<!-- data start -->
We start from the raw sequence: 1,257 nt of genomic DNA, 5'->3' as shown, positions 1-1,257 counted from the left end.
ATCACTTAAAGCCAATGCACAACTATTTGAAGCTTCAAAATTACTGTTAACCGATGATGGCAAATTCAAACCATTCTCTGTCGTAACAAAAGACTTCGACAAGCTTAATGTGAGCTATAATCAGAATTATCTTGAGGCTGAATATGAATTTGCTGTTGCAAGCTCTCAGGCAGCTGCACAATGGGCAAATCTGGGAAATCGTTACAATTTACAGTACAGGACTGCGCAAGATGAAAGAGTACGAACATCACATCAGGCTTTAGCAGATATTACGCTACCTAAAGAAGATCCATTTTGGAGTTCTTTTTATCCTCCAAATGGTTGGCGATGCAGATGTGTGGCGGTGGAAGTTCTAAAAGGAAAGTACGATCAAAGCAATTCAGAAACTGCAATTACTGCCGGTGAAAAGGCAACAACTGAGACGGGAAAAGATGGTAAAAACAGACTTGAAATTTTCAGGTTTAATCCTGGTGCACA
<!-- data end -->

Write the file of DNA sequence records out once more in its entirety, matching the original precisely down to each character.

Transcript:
We start from the raw sequence: 1,257 nt of genomic DNA, 5'->3' as shown, positions 1-1,257 counted from the left end.
ATCACTTAAAGCCAATGCACAACTATTTGAAGCTTCAAAATTACTGTTAACCGATGATGGCAAATTCAAACCATTCTCTGTCGTAACAAAAGACTTCGACAAGCTTAATGTGAGCTATAATCAGAATTATCTTGAGGCTGAATATGAATTTGCTGTTGCAAGCTCTCAGGCAGCTGCACAATGGGCAAATCTGGGAAATCGTTACAATTTACAGTACAGGACTGCGCAAGATGAAAGAGTACGAACATCACATCAGGCTTTAGCAGATATTACGCTACCTAAAGAAGATCCATTTTGGAGTTCTTTTTATCCTCCAAATGGTTGGCGATGCAGATGTGTGGCGGTGGAAGTTCTAAAAGGAAAGTACGATCAAAGCAATTCAGAAACTGCAATTACTGCCGGTGAAAAGGCAACAACTGAGACGGGAAAAGATGGTAAAAACAGACTTGAAATTTTCAGGTTTAATCCTGGTGCACA